Green is no longer simply the word of the moment. Instead, it is a trend with staying power. At least, that’s what many kitchen and bath dealers and designers are indicating through their increasing interest in all things sustainable and environmentally sound.
According to those industry professionals surveyed in a poll recently featured on KBDN’s Web site, www.KitchenBathDesign.com, 81% of respondents reported that they are seeing interest in green products hold steady or grow in importance – and they expect this trend to continue into the future.
When it comes to what can be learned from this pattern of growth and stability – in a less than stable market – the answer may lie in the basic idea that, when going green, every little bit helps. Kitchen and bath designers indicate that their customers want to make changes, and even small ones will give them the feeling that they are doing something for their families and the world around them.
Manufacturers and suppliers to the kitchen and bath industry have increased their product offerings in the green category, with many retooling existing products to meet updated water-conservation guidelines and indoor air quality requirements. And, while in previous years environmentally friendly meant more expensive, there are new products being added at different price points every day.
Air quality is a key factor in the greening of the home. Newer homes are more air tight than houses built even 20 years ago, according to the EPA, which is good for heating and cooling purposes, but bad for indoor air quality. In fact, the EPA estimates that indoor air quality is up to 10 times worse than outdoor air quality on the smoggiest day.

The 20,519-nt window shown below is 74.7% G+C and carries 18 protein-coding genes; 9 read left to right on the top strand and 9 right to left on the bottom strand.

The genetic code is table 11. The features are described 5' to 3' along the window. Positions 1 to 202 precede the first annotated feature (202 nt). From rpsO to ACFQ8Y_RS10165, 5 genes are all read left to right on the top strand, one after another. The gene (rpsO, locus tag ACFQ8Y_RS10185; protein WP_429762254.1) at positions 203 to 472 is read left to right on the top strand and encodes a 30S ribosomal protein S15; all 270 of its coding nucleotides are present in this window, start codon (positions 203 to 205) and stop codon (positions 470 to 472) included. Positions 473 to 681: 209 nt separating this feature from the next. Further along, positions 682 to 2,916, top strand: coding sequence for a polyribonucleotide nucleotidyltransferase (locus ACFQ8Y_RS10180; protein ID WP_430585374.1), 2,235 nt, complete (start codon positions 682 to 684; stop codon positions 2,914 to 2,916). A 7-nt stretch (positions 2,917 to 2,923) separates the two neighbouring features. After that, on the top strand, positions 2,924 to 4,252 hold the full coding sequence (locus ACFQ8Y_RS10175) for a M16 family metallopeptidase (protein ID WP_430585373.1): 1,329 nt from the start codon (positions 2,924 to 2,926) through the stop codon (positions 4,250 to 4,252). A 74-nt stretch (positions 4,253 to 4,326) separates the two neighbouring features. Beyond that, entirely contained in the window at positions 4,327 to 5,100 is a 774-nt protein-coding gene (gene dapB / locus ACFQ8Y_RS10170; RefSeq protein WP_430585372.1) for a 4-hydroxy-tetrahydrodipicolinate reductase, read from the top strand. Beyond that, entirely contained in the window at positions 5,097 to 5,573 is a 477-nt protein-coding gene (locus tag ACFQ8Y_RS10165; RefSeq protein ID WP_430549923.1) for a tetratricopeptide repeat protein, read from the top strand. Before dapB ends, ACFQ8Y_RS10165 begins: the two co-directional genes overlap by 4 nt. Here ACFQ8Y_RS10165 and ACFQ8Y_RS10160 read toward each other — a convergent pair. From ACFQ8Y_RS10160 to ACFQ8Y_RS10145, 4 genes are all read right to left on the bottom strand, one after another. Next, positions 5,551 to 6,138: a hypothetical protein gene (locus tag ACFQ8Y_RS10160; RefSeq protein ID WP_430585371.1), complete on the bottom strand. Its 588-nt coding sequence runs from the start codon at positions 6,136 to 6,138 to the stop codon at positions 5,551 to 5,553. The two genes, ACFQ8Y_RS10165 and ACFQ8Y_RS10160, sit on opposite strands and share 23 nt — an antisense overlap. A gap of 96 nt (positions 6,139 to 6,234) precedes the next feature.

Considering Americans spend 90% of their lives indoors, it’s clear why this is a key issue in designing healthy spaces. Additionally, air quality is not a stand-alone issue; rather, every other component of the home can have an impact on overall air quality.
Air quality can be compromised by off-gassing from cabinetry, countertops, flooring, wall coverings or fabrics; by cooking by-products released into the air, or by mold caused by excess moisture or poor ventilation.
Proper ventilation is critical, but air quality can be tricky. Just as too little ventilation can lead to compromised air quality, if too powerful a fan is installed in a forced-air HVAC system, volatile organic compounds can be drawn out of furniture, fabrics, carpets and cabinetry.
To spread information about this, the EPA has partnered with the Lawrence Berkley National Laboratory to create the Indoor Air Quality Scientific Findings Bank, a resource for IAQ questions.
While air quality is a big-picture issue impacting healthy design, every component of the kitchen can have a positive or negative impact on how healthy or green a space is.
Since cabinetry is often the single biggest product investment made in a kitchen, it’s a good starting point for those looking to go green.
In the past few years, the kitchen cabinet industry has come a long way. The creation of the Kitchen Cabinet Manufacturers Association’s Environmental Stewardship Program in 2006 marked a turning point for self-governance in the cabinet industry. Since the program’s inception, 151 cabinet companies and brands have earned KCMA’s ESP certification, creating more green cabinet options, and raising the bar for future products.
As a result, high VOCs, formaldehyde off-gassing and other associated indoor air quality issues are largely being eradicated from quality cabinetry. Additionally, strict air quality controls put into place by the California Air Resources Board at the beginning of this year are expected to spark greener product offerings industry wide.
Countertops are also increasingly being impacted by the green movement. The GreenGuard Institute (www.greenguard.org), a third-party certifier, tests for VOCs in the products it certifies (such as Silestone, Cambria, Samsung Staron, Wilsonart and dozens of other brands large and small that are certified to be low VOC).